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Parisa Fowles-Pazdro of maxbone: “Finances and operations can either make or break entrepreneurs”

Finances and operations can either make or break entrepreneurs. I wish I was told to take a course on how to start a business from a bureaucratic perspective. Sales taxes for different cities, workman’s comp insurance, company handbook, employee contracts, how to read a model or to make a business deck, are basic things that […]

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Finances and operations can either make or break entrepreneurs. I wish I was told to take a course on how to start a business from a bureaucratic perspective. Sales taxes for different cities, workman’s comp insurance, company handbook, employee contracts, how to read a model or to make a business deck, are basic things that no one talks about, but you need to nail it to avoid mistakes from day one. I wasn’t raised in the U.S. so wasn’t familiar with the 100 different sales tax or other types of tax license and insurance you need and had to learn the hard way when I started.


As a part of our series about strong women leaders, I had the pleasure of interviewing Parisa Fowles-Pazdro. She started her entrepreneurial journey by capitalizing on her unique design sensibility. She recognized that the lack of high-quality materials and elevated shopping experience in the pet space were gaps in the market she could fill. Parisa built maxbone to become a community-driven pet and lifestyle company and continues to grow a successful team to build upon that vision, culminating in a strong fashion and market experience that creates a cultured, current, and loved brand.


Thank you so much for doing this with us! Before we dig in, our readers would like to get to know you a bit more. Can you tell us a bit about your “backstory”? What led you to this particular career path?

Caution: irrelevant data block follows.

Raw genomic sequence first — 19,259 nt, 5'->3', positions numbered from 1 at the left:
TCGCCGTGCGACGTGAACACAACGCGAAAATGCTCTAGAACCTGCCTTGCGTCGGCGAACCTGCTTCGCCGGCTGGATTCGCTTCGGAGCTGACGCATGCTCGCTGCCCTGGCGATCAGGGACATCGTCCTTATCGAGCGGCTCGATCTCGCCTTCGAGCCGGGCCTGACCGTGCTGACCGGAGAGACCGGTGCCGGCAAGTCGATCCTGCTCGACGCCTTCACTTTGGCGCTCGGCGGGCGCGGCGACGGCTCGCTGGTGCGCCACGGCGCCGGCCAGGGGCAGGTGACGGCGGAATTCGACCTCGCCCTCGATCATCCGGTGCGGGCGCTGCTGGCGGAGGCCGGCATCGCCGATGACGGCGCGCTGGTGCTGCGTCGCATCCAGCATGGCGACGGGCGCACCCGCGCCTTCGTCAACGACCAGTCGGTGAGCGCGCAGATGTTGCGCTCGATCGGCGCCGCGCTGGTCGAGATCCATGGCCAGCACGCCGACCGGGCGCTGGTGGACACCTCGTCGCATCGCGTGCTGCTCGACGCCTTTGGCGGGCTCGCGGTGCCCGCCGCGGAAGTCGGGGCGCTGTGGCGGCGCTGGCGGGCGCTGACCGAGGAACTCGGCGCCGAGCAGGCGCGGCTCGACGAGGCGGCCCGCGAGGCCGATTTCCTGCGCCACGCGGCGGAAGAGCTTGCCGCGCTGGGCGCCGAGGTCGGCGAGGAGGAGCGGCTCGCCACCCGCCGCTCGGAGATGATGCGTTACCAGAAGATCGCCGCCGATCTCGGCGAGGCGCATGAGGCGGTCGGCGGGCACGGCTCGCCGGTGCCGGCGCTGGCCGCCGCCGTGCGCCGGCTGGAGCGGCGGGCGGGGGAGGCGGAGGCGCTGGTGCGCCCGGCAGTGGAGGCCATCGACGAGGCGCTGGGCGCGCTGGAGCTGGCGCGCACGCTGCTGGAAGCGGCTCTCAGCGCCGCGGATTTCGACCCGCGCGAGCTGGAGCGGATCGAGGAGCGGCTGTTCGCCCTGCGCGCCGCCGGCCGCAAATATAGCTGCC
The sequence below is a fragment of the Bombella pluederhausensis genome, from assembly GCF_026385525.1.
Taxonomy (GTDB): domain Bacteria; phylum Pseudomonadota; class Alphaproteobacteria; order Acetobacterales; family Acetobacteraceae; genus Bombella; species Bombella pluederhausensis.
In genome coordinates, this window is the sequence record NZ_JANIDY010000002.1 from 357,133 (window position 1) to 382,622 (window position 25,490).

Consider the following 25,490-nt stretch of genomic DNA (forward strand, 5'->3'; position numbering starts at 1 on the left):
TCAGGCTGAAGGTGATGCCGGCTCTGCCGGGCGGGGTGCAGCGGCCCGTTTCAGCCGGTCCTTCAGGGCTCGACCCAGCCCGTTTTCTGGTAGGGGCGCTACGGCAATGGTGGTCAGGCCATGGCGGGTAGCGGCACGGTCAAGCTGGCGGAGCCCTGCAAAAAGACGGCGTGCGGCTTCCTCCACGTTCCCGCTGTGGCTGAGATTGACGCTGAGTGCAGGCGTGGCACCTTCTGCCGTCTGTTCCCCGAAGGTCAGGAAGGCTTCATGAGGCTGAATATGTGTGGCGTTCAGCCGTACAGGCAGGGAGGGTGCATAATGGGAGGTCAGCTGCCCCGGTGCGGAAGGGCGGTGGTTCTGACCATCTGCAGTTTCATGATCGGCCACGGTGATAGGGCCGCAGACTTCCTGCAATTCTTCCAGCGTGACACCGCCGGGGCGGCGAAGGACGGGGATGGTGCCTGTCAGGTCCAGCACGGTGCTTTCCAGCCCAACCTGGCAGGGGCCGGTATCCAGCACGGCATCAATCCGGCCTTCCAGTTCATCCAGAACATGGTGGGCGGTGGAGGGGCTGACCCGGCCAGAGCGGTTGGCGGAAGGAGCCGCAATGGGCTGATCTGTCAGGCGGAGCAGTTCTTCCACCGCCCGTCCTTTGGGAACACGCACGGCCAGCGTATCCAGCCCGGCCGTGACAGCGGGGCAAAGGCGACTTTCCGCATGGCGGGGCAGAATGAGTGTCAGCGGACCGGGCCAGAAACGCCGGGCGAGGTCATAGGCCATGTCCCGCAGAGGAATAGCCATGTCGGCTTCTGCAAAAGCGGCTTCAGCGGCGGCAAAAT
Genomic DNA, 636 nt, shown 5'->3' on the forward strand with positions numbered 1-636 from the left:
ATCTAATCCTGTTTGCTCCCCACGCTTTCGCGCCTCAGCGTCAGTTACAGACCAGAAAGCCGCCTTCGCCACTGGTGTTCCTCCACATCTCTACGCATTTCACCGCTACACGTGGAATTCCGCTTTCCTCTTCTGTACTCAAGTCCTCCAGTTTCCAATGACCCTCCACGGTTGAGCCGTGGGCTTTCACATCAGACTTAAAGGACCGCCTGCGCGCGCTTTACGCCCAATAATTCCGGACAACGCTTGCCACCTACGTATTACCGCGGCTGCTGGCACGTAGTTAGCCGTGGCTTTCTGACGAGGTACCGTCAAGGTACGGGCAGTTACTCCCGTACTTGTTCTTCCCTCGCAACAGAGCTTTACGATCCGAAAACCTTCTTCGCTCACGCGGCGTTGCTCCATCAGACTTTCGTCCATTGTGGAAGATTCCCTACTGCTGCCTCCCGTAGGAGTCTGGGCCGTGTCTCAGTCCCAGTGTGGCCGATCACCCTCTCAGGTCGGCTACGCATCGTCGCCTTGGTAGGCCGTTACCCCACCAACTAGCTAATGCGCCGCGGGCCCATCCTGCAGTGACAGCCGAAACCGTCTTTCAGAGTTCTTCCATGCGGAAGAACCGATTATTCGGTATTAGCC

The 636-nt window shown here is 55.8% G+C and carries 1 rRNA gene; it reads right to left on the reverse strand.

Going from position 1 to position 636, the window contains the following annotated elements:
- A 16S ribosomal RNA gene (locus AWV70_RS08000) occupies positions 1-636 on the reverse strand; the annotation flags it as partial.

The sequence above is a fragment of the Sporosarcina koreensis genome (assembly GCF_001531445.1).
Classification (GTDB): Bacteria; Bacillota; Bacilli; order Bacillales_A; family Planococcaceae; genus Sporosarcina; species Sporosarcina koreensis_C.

My goal was always to have my own business, and I’ve always been very driven to succeed in what I do. I met my husband while living in London at the age of 28, and he was a successful real estate investor. In 2007, the fall of the financial markets had a major effect on our lives and we lost a lot of the assets that we had invested. We decided to move to New York in 2008, where we really had to restructure our lives. Both my husband and I are very resilient personalities and we work hard to get ourselves through tough times. We had to rebuild our careers and establish a network here in the USA. We moved to Los Angeles in 2011, where our hard work finally started to pay off. In 2017, I started maxbone, a pet and lifestyle brand born with the mission to elevate the pet industry and connect the gap between dogs and dog owners.

Can you share the most interesting story that happened to you since you began leading your company?

Getting a handwritten thank you letter from The Royals in the UK, Camilla and Charles.

Can you share a story about the funniest mistake you made when you were first starting? Can you tell us what lesson you learned from that?

Getting maxbone off the ground was a lot of blood, sweat, and tears, but it has been very rewarding. One of the funniest mistakes I made was the time I had to label 200k dollars worth of products because I forgot to ask the manufacturers for barcodes. After that, I learned how important it is to create systems for supply chain management to avoid this kind of error.

None of us are able to achieve success without some help along the way. Is there a particular person who you are grateful towards who helped get you to where you are? Can you share a story about that?